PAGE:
The entire restaurant industry has largely been on pause since mid-March, but today marks a monumental day for reopenings. Across the city, New Yorkers will be entering Phase 2 of reopening, which means that restaurants are permitted to operate with outdoor dining-only. It’s a big win for public space. According to reporter Katie Honan, Mayor de Blasio's office estimates 3,192 restaurants have applied and qualified for outdoor dining.
Some restaurants will be utilizing pre-existing backyards or street side tables, while others, for the first time, will add outdoor sections to their operations, thanks to new local guidelines expanding opportunities for sidewalk dining (though it’s worth noting that some will find this transition easier than others, depending on factors like how narrow the street the restaurant is located on). But one thing is for sure: Despite the fact that we are now allowed to enjoy a full-service experience, dining out will, needless to say, not feel exactly the same at the restaurants we’ve loved all along. For example, beyond new guidelines for reopened restaurants, many are placing emphasis on reservations. Going back to "normal," at least for the foreseeable future, is a thing of the past.
While we are excited about all of the following restaurant reopenings, we haven’t experienced these new concepts first-hand in this unfamiliar dining landscape. There’s no doubt New Yorkers are eager to support some of their favorite spots, but there are many questions about how social distancing will be upheld, whether reopenings are happening too soon (with no vaccine in sight) and what risks are restaurant workers putting themselves in to feed us. We hope customers interested in participating will be sure to tip generously to support the people behind the industry who have endured so much uncertainty during this tumultuous time for hospitality. Stay safe out there, please.
Bel Aire Diner
Astoria’s Bel Aire Diner has been around since 1965, but, starting this May, the Greek diner began offering it’s food outside during their first-ever drive-in movie experiences, held in its parking lot. Diners can order items ahead of time and eat it inside their car during an outdoor viewing of one of several old movies in their line-up. Starting today, the restaurant will also have social-distanced outdoor seating for those interested in dining on premises outside of the drive-in.
The bright and airy Williamsburg favorite recently expanded onto its sidewalk with a socially-distanced “summer shack” concept, featuring beach chair seats to hangout on while listening to vinyl records (Gertie’s pre-existing backyard will also be open later this summer) on the weekends, until Labor Day. The menu includes spins on summer-y picnic staples such as an English muffin cheeseburger finished off with pickled peppers and slathered with an herby mayo or a chicken schnitzel sandwich served on a challah roll, as well as boozy Italian ices, in addition to other offerings. Ordering is accomplished via a contactless system: pay ahead for your items on Gertie’s website—proceeds from Gertie Summer Shack will benefit the restaurant’s continued efforts to also function as soup kitchen, in partnership with ReThinkNYC and City Harvest.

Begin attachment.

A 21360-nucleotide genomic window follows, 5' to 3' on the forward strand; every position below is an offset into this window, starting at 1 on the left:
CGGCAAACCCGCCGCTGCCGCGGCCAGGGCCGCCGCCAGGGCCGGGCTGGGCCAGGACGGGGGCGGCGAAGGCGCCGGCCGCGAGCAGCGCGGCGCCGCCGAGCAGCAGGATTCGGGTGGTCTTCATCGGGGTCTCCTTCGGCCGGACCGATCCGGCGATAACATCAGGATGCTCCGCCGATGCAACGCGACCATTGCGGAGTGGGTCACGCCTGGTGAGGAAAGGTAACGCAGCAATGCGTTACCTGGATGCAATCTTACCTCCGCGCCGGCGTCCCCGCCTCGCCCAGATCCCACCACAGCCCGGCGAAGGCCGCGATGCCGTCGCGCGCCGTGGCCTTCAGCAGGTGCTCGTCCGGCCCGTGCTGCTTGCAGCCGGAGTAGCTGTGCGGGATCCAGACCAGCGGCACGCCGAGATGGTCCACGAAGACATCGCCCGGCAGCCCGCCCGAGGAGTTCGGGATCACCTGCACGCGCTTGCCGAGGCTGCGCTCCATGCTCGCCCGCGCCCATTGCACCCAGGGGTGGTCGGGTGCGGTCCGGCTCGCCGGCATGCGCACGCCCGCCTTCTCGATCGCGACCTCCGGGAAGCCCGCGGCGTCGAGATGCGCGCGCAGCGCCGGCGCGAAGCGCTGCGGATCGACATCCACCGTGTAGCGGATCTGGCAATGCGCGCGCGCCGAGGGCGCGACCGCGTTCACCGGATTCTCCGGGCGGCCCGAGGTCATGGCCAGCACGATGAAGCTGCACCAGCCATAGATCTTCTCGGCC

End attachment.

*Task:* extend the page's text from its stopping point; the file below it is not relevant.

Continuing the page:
North Miznon (Uptown location)
Six tables are available on the outdoor patio at this hit Israeli fast casual spot, known in equal measure for it’s roasted cauliflower as its stuffed pita sandwiches. Interested diners can reserve their seats in advance, starting on Thursday.
Starting on Wednesday, LaLou will open their backyard patio for outdoor seating. Chef Jay Wolman, who recently joined the LaLou kitchen, is shucking oysters for $3 a piece. There is also an outdoor front bench from which they can be enjoyed.
Once you snake your way through Wayla's narrow dining room, you'll find an outdoor patio in the backyard with reservation-only tables spaced six-feet apart. For 90 minutes, you can order off a menu with homestyle Thai dishes we've missed all this time—think fried long beans with tofu tossed in galangal chili paste or lobster noodles that shows Thai cuisine offers much more than pad Thai. The patio is open 4-9pm Sunday through Thursday and 4-10pm Friday and Saturday.
Just weeks before New York restaurants shuttered their dining rooms, we praised Ernesto’s relaxed and fun dining room as a perfect place to share small plates and drinks. All of that now moves outdoors (or for takeout) starting June 26th on weekends (5-9pm Friday-Saturday and 3-7pm Sunday). This time, guests will have to order off a handwritten menu at the counter and order their pintxos (the paleta Iberico con chips has been a popular dish) served in disposable containers.
Melba Wilson has helped New York restaurants reopen with her role as president of the NYC Hospitality Alliance. Now, her comfort food destination Melba’s in Harlem will debut outdoor dining with designs by Rockwell Group, which has outfitted numerous dining rooms across the city.
Laut and Laut Singapura
For the first time, Laut and its newest location, Laut Singapura, will set up 10-12 seats outside of both restaurants. The kitchen’s nuanced take on Singaporean cuisine—which fuses recipes from India, Malaysia and China, among others—is all about hawker fare (or street food).
Right before the pandemic struck, Le Crocodile garnered several incredibly positive restaurant reviews. Now, you can try their menu yourself at their outdoor garden terrace, beginning on June 24th.
Bao Ong contributed to this story.
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